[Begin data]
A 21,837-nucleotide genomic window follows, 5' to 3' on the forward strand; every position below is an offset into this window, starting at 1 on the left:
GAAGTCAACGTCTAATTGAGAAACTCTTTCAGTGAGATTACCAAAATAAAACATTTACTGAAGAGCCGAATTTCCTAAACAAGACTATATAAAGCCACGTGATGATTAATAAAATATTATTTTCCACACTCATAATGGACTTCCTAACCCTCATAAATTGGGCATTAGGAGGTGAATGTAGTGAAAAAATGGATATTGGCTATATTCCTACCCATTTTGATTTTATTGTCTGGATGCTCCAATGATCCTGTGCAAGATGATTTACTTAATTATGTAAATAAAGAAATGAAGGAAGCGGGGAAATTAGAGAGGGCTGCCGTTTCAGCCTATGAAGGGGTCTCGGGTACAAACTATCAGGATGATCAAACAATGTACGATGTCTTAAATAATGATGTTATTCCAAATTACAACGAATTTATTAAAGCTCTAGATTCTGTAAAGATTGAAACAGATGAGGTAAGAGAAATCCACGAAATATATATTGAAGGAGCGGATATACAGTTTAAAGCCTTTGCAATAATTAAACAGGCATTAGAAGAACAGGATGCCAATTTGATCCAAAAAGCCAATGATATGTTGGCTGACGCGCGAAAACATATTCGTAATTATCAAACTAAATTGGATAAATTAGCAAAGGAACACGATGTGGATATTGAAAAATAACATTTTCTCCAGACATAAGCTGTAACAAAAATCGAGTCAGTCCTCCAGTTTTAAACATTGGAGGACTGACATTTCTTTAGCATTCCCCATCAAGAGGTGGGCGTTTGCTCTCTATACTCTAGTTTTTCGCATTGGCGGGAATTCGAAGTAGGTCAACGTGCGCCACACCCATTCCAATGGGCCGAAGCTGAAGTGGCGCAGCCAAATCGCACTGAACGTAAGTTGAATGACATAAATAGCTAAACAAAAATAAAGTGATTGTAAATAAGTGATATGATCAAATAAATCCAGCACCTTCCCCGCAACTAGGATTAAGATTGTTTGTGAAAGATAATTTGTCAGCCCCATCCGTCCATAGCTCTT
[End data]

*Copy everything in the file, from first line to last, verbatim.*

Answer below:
A 21,837-nucleotide genomic window follows, 5' to 3' on the forward strand; every position below is an offset into this window, starting at 1 on the left:
GAAGTCAACGTCTAATTGAGAAACTCTTTCAGTGAGATTACCAAAATAAAACATTTACTGAAGAGCCGAATTTCCTAAACAAGACTATATAAAGCCACGTGATGATTAATAAAATATTATTTTCCACACTCATAATGGACTTCCTAACCCTCATAAATTGGGCATTAGGAGGTGAATGTAGTGAAAAAATGGATATTGGCTATATTCCTACCCATTTTGATTTTATTGTCTGGATGCTCCAATGATCCTGTGCAAGATGATTTACTTAATTATGTAAATAAAGAAATGAAGGAAGCGGGGAAATTAGAGAGGGCTGCCGTTTCAGCCTATGAAGGGGTCTCGGGTACAAACTATCAGGATGATCAAACAATGTACGATGTCTTAAATAATGATGTTATTCCAAATTACAACGAATTTATTAAAGCTCTAGATTCTGTAAAGATTGAAACAGATGAGGTAAGAGAAATCCACGAAATATATATTGAAGGAGCGGATATACAGTTTAAAGCCTTTGCAATAATTAAACAGGCATTAGAAGAACAGGATGCCAATTTGATCCAAAAAGCCAATGATATGTTGGCTGACGCGCGAAAACATATTCGTAATTATCAAACTAAATTGGATAAATTAGCAAAGGAACACGATGTGGATATTGAAAAATAACATTTTCTCCAGACATAAGCTGTAACAAAAATCGAGTCAGTCCTCCAGTTTTAAACATTGGAGGACTGACATTTCTTTAGCATTCCCCATCAAGAGGTGGGCGTTTGCTCTCTATACTCTAGTTTTTCGCATTGGCGGGAATTCGAAGTAGGTCAACGTGCGCCACACCCATTCCAATGGGCCGAAGCTGAAGTGGCGCAGCCAAATCGCACTGAACGTAAGTTGAATGACATAAATAGCTAAACAAAAATAAAGTGATTGTAAATAAGTGATATGATCAAATAAATCCAGCACCTTCCCCGCAACTAGGATTAAGATTGTTTGTGAAAGATAATTTGTCAGCCCCATCCGTCCATAGCTCTT